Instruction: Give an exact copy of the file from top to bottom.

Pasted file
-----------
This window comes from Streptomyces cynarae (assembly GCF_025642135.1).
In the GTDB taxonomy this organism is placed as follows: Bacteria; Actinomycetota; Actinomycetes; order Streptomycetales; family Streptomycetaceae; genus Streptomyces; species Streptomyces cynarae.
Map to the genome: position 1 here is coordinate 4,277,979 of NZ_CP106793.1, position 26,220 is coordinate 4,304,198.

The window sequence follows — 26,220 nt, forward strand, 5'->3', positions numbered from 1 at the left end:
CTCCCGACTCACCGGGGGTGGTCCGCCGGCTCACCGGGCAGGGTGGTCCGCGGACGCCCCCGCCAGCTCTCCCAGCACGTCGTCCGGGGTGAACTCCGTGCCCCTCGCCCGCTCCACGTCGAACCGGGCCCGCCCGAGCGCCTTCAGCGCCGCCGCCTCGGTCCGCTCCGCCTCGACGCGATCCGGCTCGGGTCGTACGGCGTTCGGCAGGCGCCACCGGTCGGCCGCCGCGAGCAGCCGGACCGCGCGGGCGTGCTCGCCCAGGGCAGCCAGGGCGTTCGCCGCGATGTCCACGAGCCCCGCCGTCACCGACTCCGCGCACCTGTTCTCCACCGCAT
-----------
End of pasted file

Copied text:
This window comes from Streptomyces cynarae (assembly GCF_025642135.1).
In the GTDB taxonomy this organism is placed as follows: Bacteria; Actinomycetota; Actinomycetes; order Streptomycetales; family Streptomycetaceae; genus Streptomyces; species Streptomyces cynarae.
Map to the genome: position 1 here is coordinate 4,277,979 of NZ_CP106793.1, position 26,220 is coordinate 4,304,198.

The window sequence follows — 26,220 nt, forward strand, 5'->3', positions numbered from 1 at the left end:
CTCCCGACTCACCGGGGGTGGTCCGCCGGCTCACCGGGCAGGGTGGTCCGCGGACGCCCCCGCCAGCTCTCCCAGCACGTCGTCCGGGGTGAACTCCGTGCCCCTCGCCCGCTCCACGTCGAACCGGGCCCGCCCGAGCGCCTTCAGCGCCGCCGCCTCGGTCCGCTCCGCCTCGACGCGATCCGGCTCGGGTCGTACGGCGTTCGGCAGGCGCCACCGGTCGGCCGCCGCGAGCAGCCGGACCGCGCGGGCGTGCTCGCCCAGGGCAGCCAGGGCGTTCGCCGCGATGTCCACGAGCCCCGCCGTCACCGACTCCGCGCACCTGTTCTCCACCGCAT